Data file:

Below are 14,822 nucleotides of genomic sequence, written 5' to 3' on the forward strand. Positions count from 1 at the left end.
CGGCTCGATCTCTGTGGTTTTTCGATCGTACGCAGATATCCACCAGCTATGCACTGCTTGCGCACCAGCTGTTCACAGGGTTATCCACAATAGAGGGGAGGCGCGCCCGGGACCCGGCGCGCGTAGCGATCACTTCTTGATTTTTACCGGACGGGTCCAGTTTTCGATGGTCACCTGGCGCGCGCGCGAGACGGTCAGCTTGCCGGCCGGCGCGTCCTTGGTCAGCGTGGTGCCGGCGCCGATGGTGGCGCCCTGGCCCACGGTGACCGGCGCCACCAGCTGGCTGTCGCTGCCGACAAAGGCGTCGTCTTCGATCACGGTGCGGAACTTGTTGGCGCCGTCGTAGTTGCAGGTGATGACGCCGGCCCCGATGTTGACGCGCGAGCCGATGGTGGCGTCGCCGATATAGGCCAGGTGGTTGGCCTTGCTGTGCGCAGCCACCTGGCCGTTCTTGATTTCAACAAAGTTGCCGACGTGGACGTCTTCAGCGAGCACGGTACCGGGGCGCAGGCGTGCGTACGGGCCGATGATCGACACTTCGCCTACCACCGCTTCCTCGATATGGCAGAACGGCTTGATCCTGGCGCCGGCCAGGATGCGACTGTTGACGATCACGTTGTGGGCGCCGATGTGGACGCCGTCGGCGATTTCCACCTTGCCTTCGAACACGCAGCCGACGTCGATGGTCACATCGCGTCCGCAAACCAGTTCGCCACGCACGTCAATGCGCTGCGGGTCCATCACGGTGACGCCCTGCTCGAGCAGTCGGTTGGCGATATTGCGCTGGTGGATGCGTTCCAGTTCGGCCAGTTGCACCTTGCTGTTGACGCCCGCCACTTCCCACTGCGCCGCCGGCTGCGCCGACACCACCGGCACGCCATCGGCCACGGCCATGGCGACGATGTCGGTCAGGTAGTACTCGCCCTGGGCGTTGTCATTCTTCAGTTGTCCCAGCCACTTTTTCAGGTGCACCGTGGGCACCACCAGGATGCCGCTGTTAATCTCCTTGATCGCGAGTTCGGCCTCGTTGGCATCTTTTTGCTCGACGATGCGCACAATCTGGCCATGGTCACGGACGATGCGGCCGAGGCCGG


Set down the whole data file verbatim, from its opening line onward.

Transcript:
Below are 14,822 nucleotides of genomic sequence, written 5' to 3' on the forward strand. Positions count from 1 at the left end.
CGGCTCGATCTCTGTGGTTTTTCGATCGTACGCAGATATCCACCAGCTATGCACTGCTTGCGCACCAGCTGTTCACAGGGTTATCCACAATAGAGGGGAGGCGCGCCCGGGACCCGGCGCGCGTAGCGATCACTTCTTGATTTTTACCGGACGGGTCCAGTTTTCGATGGTCACCTGGCGCGCGCGCGAGACGGTCAGCTTGCCGGCCGGCGCGTCCTTGGTCAGCGTGGTGCCGGCGCCGATGGTGGCGCCCTGGCCCACGGTGACCGGCGCCACCAGCTGGCTGTCGCTGCCGACAAAGGCGTCGTCTTCGATCACGGTGCGGAACTTGTTGGCGCCGTCGTAGTTGCAGGTGATGACGCCGGCCCCGATGTTGACGCGCGAGCCGATGGTGGCGTCGCCGATATAGGCCAGGTGGTTGGCCTTGCTGTGCGCAGCCACCTGGCCGTTCTTGATTTCAACAAAGTTGCCGACGTGGACGTCTTCAGCGAGCACGGTACCGGGGCGCAGGCGTGCGTACGGGCCGATGATCGACACTTCGCCTACCACCGCTTCCTCGATATGGCAGAACGGCTTGATCCTGGCGCCGGCCAGGATGCGACTGTTGACGATCACGTTGTGGGCGCCGATGTGGACGCCGTCGGCGATTTCCACCTTGCCTTCGAACACGCAGCCGACGTCGATGGTCACATCGCGTCCGCAAACCAGTTCGCCACGCACGTCAATGCGCTGCGGGTCCATCACGGTGACGCCCTGCTCGAGCAGTCGGTTGGCGATATTGCGCTGGTGGATGCGTTCCAGTTCGGCCAGTTGCACCTTGCTGTTGACGCCCGCCACTTCCCACTGCGCCGCCGGCTGCGCCGACACCACCGGCACGCCATCGGCCACGGCCATGGCGACGATGTCGGTCAGGTAGTACTCGCCCTGGGCGTTGTCATTCTTCAGTTGTCCCAGCCACTTTTTCAGGTGCACCGTGGGCACCACCAGGATGCCGCTGTTAATCTCCTTGATCGCGAGTTCGGCCTCGTTGGCATCTTTTTGCTCGACGATGCGCACAATCTGGCCATGGTCACGGACGATGCGGCCGAGGCCGG